What Do You Need To Know About Drainage Systems?
The function of your drainage system is incredibly important – both to the comfort of your family and to the safety of your property. Even when we’re not aware, we rely on it heavily to help move waste and sub-surface water from a specific area to another. The drainage systems built into our homes are designed to move sewage, rainwater and other liquid deposits to maintain health conditions in and around the building. We are unlikely to pay much attention to our drainage systems until something goes wrong. And, in these times, it pays to understand as much as possible about the options available to you.
The Roles of Residential Drainage Systems
In your home, there will be two different types of drainage systems – foul drainage and surface water drainage. They sit independently from each other but play an important role alongside each other. Let’s take a look at each in more detail here.
Your foul water drainage system is designed to take wastewater away from the bathroom, kitchen and utility room. It drains the water used in toilets, baths, sinks, washing machines, dishwashers, showers and any other appliance that connects to your mains water system. Once this water becomes soiled, the following process takes place:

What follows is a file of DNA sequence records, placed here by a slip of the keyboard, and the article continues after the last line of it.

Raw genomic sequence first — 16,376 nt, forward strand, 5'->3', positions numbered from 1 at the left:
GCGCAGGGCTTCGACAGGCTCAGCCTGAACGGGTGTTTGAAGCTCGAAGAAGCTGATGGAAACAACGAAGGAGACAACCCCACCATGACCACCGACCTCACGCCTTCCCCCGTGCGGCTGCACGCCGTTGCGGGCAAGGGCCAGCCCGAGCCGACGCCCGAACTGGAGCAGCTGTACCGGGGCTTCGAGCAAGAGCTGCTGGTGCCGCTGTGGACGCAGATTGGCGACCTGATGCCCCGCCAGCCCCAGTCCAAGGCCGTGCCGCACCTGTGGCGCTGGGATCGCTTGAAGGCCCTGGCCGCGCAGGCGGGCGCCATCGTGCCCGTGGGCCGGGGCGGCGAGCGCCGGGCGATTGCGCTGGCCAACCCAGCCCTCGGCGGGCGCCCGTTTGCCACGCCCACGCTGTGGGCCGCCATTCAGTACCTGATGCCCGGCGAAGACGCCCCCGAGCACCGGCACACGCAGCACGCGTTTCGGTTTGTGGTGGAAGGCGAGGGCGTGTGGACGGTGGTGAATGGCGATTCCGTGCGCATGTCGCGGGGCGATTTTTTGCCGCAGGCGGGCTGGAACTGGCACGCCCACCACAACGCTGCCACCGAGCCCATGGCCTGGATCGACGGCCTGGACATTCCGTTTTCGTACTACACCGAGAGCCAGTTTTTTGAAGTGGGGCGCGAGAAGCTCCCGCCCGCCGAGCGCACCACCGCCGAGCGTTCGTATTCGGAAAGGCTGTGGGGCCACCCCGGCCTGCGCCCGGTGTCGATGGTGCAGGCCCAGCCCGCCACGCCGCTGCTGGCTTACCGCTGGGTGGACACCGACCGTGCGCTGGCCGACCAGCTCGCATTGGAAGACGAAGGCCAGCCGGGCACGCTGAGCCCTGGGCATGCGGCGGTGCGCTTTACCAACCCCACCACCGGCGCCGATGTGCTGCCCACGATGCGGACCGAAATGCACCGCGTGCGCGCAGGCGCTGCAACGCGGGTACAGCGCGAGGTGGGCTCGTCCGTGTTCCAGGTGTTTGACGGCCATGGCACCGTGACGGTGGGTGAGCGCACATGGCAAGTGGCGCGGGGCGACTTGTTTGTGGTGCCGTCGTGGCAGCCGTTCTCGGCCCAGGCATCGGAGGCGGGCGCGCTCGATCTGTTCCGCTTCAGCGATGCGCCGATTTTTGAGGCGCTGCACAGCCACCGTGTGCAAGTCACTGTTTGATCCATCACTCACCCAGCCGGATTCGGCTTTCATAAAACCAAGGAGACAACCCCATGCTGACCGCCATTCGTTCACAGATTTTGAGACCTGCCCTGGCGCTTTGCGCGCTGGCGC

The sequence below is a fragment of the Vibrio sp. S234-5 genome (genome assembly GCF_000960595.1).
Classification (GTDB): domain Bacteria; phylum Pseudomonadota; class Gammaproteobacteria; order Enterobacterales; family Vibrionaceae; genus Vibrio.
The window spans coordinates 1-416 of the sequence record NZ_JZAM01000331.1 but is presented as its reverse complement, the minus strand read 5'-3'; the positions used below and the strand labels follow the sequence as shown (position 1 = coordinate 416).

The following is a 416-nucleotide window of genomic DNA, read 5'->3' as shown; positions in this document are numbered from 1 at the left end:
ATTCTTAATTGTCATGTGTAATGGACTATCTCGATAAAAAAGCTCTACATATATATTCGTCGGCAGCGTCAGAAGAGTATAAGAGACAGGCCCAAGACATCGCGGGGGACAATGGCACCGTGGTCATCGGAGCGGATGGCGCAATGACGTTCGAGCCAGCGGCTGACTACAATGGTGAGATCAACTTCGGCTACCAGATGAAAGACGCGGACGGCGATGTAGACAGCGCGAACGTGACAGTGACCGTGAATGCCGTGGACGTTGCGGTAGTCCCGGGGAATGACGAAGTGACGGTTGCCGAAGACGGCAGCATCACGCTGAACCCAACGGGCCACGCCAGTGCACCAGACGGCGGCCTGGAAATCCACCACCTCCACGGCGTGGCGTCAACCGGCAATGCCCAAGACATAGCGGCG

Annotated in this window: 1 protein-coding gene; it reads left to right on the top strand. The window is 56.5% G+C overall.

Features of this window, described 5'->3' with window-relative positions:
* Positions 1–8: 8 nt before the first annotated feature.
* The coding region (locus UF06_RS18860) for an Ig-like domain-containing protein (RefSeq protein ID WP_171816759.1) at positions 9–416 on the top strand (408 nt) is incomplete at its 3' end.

- The water drains through your pipework and joins the communal sewer.
- Here, it mixed with the soiled wastewater from your neighbours and local community too.
- The wastewater is transported to your local sewage treatment plant.
- Here, it is screened to remove larger items that should not have made it into the pipework. These include baby wipes, condoms, nappies and sanitary items.
- The water then passes through stage one of treatment where all solids are removed.
- After this process, good bacteria is used to dissolve away smaller, less visible fragments.
- Finally, bacteria are separated from the water which leaves it clear.
- Once the water has been through these three stages, it is then drained back into local rivers and seas.
- This water eventually evaporates and falls back down to the ground as rainfall.
- The water that ends up in aquifers and specific rivers is re-collected and sent back to our homes to begin the whole process again.
Legal Regulations Surrounding Foul Drainage Systems
Foul drainage systems are covered in Part H of the UK Building Regulations. This is largely because of the polluting potential of this water if it is not properly transported to the sewage plant and treated. The regulations state that, as a priority, foul waste should be disposed of via the public sewer. However, they recognised that this isn’t always possible for certain properties – whether this is because of the remote location or type of ground. In these cases, the waste should be removed via one of the following options (in order of preference):
- A private sewer connecting to the public sewer.
- A septic tank/waste treatment plant found on the property premises.
- A cesspit.
Within the regulations, they also guide alterations and changes to a property that could impact foul drainage. These include:
- Pipework needs to be sized for the predicted flow of water to reduce the risk of blockages and allow air movement.